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(Yonhap Interview) 'Time to Hunt' director is happy to show film to global audience after delay

11:12 April 28, 2020

By Kim Boram

SEOUL, April 28 (Yonhap) -- It took about nine years for director Yoon Sung-hyun to show his second feature "Time to Hunt" to the public. But he had to wait another two months from the film's original release date in end-February because of the nationwide spread of the novel coronavirus.

After weeks of legal disputes between the film's local distributor and overseas sales company, Yoon's action thriller "Time to Hunt" was finally released on Thursday in 190 countries through Netflix, with subtitles in 29 languages. It became the first South Korean commercial movie to go directly to the U.S. streaming platform without a theatrical run.

A scene from "Time to Hunt" provided by Netflix (PHOTO NOT FOR SALE) (Yonhap)

"I think I've waited a long time and gone through many situations for the past years, and finally it's done," the director said in an online interview with Yonhap News Agency on Monday. "I'm pleased to be given a chance to show my movie to global movie fans through Netflix. I'm so excited about the new audience."

"Time to Hunt" is a story of four young friends who try to map out a plan to escape a hopeless and devastated city, a fantastic space sometime in the future. But their lives are at risk as they become a target of an unknown pursuer.

It has been in the media spotlight due to the reunion of the lead actors from Yoon's previous work, "Bleak Night" (2011), Lee Je-hoon and Park Jung-min, and the joining of "Parasite" star Choi Woo-shik.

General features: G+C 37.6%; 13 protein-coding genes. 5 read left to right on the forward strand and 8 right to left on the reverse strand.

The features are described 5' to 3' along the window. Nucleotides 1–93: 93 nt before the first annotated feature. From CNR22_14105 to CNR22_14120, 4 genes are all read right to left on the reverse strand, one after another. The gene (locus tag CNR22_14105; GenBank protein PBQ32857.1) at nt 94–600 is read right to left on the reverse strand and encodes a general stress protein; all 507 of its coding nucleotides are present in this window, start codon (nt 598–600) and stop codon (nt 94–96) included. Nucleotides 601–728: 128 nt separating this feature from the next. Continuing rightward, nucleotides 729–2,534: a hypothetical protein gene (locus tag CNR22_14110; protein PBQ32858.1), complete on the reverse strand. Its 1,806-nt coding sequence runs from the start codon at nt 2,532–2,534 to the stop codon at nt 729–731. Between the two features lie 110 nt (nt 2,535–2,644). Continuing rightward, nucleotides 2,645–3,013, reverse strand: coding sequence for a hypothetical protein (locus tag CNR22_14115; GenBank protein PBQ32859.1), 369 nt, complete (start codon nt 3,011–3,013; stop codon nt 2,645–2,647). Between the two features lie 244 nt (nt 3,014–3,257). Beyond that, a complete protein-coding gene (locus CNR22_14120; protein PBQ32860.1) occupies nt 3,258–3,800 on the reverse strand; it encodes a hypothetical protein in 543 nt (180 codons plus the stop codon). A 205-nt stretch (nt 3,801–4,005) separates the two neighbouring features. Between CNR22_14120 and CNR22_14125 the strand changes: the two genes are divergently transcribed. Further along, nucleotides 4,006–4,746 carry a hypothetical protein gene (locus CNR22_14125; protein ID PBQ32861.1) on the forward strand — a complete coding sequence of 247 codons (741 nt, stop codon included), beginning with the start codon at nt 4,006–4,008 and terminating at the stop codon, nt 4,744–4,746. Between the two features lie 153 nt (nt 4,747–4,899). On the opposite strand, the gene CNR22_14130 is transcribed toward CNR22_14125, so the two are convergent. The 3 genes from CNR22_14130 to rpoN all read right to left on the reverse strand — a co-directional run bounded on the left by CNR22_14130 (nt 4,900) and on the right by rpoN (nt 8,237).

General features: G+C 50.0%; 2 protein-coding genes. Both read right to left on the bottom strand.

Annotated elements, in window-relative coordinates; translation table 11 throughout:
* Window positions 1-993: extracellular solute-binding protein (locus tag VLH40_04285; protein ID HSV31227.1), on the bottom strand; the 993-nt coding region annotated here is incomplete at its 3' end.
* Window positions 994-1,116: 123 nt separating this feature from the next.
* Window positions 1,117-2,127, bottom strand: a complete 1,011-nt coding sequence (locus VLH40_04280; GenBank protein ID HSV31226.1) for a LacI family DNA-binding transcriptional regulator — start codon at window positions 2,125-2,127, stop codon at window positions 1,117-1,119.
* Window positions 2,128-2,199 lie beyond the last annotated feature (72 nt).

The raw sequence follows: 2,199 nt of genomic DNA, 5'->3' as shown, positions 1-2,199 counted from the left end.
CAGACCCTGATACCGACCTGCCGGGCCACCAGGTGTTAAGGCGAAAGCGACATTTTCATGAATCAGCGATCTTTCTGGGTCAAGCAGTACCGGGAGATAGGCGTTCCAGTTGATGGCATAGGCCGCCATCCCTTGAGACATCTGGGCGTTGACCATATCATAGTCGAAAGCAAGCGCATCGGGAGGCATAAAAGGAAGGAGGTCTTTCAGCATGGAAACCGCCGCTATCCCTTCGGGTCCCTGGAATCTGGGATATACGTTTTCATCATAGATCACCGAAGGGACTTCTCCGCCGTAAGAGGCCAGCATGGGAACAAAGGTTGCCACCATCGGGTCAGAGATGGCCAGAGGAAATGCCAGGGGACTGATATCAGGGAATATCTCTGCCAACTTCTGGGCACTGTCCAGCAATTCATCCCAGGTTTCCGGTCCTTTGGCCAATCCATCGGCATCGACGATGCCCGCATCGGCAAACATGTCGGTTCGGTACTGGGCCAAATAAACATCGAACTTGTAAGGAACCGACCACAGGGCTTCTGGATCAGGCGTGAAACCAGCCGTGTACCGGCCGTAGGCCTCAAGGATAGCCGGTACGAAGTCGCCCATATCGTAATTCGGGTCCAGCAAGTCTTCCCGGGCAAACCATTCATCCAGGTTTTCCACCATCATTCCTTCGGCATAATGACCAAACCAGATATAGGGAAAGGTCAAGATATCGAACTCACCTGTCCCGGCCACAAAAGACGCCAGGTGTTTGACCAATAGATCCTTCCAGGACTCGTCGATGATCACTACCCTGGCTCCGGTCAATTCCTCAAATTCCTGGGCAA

But the 37-year-old director said "Time to Hunt" was not his original first project after "Bleak Night," which helped him earn international critical acclaim for the deep narrative structure of emotions of the young generation.

The film was invited to the official competition section of the 2011 International Film Festival Rotterdam. And Yoon earned best new director from South Korea's film awards, including the annual Blue Dragon Awards.

"Right after my first full-length film, I started writing a script of a science fiction, which was too big and expensive for me, a young filmmaker, to afford," he said. "But I couldn't stop writing it just because it was impossible to make it. So it took four or five years to complete it.

A scene from "Time to Hunt" provided by Netflix (PHOTO NOT FOR SALE) (Yonhap)

Then, he moved on to "Time to Hunt," which is smaller in scale and budget than the pigeonholed scenario but shared the similar concept of the fantastic world.

"From the beginning, I wanted to design a hell-like Korea, where the young generation is struggling only to survive, longs for money and wants to escape from the reality," he said. "But surviving and escaping are not all the things they have to do. They have to fight against something."

So in the film, he focused on detailed expressions in cinematography and sound, using strong red lights and pressing music to present the nightmarish situation of the characters and thrilling chases and suspense, he said.

"As artistic tools, I modulated the lighting and spacial formation to show their feelings of horror or relaxation," Yoon said. "It's good to focus on the intensity of colors and the characters' feelings throughout the movie."

The director said he feels somewhat sorry for Netflix users who watch his film on television, not on the big screen with a surround sound system.

"I think the small screen size of a TV set, a tablet or a smartphone isn't enough to transmit the genuine sound of my movie. This bothers me a lot," he said. "But I want to ask people to turn up the volume a little bit when watching the film. It will help them enjoy the film far more."

A photo of director Yoon Sung-hyun provided by Netflix (PHOTO NOT FOR SALE) (Yonhap)



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